The UK and US trade deal negotiations are still underway, aiming to be finished for the end of the Brexit transition period with the EU in December.
Campaigners in Manchester are determined to oppose the introduction of chlorinated chicken and continue the fight for the UK to keep its higher standards in farming and food production.
coronavirus lockdown could lead to our coronation chicken being served up with chlorinated
poulty unless we keep up the pressure on government to maintain high EU level
standards for farming, food and the environment. The media agenda is dominated
by the pandemic, and government decisions outside of the viral crisis are being
poorly scrutinized, providing plenty of opportunities for burying bad news
regarding trade deals with the US.
Our campaigns in Manchester to highlight the potential dangers present in lowering our standards to allow increased trade with the US have been hindered, but not halted.
National and international attention is understandably focused on combatting the pandemic. However another threat to life as we know it is quietly becoming more likely with every passing day.
The governments contradictory messaging about Covid-19, has been matched by their equally confused communiques on international trade when the Brexit transition period comes to an end on 31 December. EU members have argued for extension due to preoccupation with the virus, sickness and lack of negotiations. The UK government has not agreed to an extension and must do so before July.
All quiet on the Transatlantic Front
In the eager talks between Boris Johnson’s and Donald Trump’s governments, both are keen to establish success, or something that can be spun as such. Yet no word comes that these negotiations have been shelved, perhaps because of the threat Breixt supporters would feel betrayed and this would be failing to “get it done”.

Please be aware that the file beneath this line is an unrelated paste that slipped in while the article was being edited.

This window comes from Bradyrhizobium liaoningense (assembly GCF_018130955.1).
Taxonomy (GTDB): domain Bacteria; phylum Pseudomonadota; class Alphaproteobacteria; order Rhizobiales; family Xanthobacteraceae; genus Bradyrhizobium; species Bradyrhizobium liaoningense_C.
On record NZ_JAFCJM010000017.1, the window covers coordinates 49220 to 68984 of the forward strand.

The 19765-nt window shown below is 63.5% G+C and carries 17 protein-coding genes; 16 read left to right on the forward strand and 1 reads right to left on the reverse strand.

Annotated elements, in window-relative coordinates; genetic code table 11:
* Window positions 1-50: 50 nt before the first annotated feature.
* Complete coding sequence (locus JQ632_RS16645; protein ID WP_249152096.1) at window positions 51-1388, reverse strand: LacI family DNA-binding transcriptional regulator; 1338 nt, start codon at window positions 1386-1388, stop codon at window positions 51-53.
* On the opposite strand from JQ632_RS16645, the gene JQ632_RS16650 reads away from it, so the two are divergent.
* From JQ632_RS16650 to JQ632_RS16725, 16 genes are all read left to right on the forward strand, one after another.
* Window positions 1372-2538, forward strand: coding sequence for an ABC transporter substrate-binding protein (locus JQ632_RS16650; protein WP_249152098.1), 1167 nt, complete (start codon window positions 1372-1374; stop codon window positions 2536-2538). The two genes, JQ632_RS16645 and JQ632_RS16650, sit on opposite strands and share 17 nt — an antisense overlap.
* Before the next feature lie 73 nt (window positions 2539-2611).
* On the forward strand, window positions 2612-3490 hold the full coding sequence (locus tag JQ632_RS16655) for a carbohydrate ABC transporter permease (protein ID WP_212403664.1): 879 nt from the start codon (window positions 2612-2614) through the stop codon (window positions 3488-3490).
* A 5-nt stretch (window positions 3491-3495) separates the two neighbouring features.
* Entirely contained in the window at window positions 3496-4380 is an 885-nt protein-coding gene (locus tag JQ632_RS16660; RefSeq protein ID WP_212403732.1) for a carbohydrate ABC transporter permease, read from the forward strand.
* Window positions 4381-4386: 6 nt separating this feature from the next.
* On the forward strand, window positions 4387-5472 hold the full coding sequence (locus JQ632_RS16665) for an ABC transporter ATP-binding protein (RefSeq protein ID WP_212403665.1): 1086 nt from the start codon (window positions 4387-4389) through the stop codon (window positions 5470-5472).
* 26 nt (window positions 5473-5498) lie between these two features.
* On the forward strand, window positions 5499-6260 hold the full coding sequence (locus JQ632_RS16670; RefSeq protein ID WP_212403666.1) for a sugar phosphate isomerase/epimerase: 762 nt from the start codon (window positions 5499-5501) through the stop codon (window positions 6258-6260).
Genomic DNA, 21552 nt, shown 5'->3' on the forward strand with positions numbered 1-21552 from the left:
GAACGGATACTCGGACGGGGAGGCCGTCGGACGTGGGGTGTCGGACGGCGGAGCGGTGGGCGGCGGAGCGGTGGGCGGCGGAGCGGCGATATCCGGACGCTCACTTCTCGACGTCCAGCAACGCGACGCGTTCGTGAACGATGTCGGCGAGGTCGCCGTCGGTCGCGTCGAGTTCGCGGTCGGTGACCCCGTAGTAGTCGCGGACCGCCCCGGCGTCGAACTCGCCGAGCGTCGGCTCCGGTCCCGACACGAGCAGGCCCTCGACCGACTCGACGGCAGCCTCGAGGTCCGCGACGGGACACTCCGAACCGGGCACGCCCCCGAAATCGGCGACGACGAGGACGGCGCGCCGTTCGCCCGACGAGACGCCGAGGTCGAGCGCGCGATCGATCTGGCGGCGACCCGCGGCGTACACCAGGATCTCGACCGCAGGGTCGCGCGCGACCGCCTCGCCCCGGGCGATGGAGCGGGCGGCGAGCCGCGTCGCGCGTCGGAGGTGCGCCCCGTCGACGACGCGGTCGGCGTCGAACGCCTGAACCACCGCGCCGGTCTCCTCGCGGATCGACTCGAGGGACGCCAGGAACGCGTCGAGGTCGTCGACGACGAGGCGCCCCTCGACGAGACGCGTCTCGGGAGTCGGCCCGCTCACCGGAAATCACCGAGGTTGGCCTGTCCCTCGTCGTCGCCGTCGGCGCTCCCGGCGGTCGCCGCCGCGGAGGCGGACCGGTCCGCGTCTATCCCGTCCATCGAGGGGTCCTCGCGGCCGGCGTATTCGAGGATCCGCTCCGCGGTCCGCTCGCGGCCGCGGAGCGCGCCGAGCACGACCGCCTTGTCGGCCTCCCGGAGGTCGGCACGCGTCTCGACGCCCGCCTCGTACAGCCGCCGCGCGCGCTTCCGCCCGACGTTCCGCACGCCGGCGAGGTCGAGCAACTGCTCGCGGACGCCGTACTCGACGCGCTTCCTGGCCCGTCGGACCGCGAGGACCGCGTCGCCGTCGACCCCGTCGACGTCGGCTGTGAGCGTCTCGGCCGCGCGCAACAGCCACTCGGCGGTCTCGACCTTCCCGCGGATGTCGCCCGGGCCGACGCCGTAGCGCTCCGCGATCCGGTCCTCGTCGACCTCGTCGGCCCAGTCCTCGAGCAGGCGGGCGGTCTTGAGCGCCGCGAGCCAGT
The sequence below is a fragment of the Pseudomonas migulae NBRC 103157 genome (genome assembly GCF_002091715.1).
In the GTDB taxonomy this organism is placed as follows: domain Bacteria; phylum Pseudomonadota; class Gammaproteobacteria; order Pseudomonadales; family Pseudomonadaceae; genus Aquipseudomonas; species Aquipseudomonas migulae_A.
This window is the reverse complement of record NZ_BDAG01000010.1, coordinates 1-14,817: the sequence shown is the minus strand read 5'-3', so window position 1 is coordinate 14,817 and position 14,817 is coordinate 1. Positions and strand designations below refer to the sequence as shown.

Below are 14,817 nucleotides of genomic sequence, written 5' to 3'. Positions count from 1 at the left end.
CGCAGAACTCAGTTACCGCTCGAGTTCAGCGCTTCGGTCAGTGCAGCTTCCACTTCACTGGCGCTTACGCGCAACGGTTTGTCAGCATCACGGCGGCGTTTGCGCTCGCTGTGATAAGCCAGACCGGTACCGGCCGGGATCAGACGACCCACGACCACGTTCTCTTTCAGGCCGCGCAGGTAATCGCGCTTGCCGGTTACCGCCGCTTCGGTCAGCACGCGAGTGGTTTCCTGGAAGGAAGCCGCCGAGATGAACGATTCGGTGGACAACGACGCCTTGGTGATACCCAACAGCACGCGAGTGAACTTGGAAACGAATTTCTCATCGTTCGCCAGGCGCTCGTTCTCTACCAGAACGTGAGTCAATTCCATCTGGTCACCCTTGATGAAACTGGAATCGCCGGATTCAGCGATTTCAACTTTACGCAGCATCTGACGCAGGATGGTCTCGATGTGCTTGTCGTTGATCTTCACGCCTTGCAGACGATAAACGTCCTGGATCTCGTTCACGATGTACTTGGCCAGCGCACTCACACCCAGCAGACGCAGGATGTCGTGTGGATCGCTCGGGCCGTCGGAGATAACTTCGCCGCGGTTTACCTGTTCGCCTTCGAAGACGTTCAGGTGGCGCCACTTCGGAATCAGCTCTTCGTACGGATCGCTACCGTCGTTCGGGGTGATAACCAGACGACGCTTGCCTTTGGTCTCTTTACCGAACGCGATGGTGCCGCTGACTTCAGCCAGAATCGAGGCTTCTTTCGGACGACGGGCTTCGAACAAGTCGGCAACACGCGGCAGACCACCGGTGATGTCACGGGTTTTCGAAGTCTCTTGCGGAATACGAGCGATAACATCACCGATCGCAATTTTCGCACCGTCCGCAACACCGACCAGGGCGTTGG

The silence is thunderous, maybe portending a last minute demand for agreement. It is likely that government will portray any opposition to their trade plans as irresponsible wrecking at a time of national crisis due to the pandemic. After critical months when the opposition have appeared ineffective, parliament has been sent home and will return with a lot on their plate. The pandemic and complaints about lack of preparation, testing and PPE offer a good time to bury bad news and avoid challenges on trade deal discussions.
Prime amongst the trade deal issues is America’s “chlorinated chicken”- the notorious washing of industrially killed chicken in chemicals to render them “safe” and compensate for lower hygiene and animal welfare standards where E coli, campylobacter and Salmonella are several times more frequently found on carcasses’, reflecting different sanitary and phytosanitary conditions. Workers are also abused in the American poulty industry and are reported as being denied “bathroom breaks” to increase profit
A lot of the chemically washing by the American poultry industry uses lactic acids rather than chlorine. However both chemical processes cover for the poor animal welfare and hygiene standards before they are slaughtered. Conflicting messages from UK ministers and US lobbyists and negotiators- designed to reassure consumers and industry in their respective countries- have confused the publics’ grasp of the issues involved. The UK government has failed to commit to high food standards in the upcoming trade deal, whilst the EU has been pressed by the US to change, what they describe as, old fashioned and unscientific standards, arguing they unfairly prohibit US product that are safe.
American farming and food productionprocesses produce meat 21% cheaper- undercutting UK poultry producers, leading to Unite the Union saying a decrease in standards in any trade deal could “threaten jobs” in UK. Some affluent shoppers may chose more expensive options, but worries about loss of distinctive labeling, which is also under discussion in trade negotiations, will hamper discerning shopping. Processed food producers are likely to go with the cheaper option to compete.
Whatever the outcome on chicken, the wider issues of genetically engineered/ modified foodstuffs, the routine treatment of animals with antibiotics and hormones to speed and guarantee meat production and use of pesticides leaving residues, remain key differences between US and EU. These different standards and are not unique to America. Australian agribusiness is also pushing for acceptance of their Hormonal growth promotants (HGPs)- used in cattle to accelerate weight gain.
When the food security of the UK is increasingly under threat due to the coronavirus crisis, a trade deal that undermines British producers and the higher standards they are geared up to produce, will further undermine our domestic food production.
A new world order in food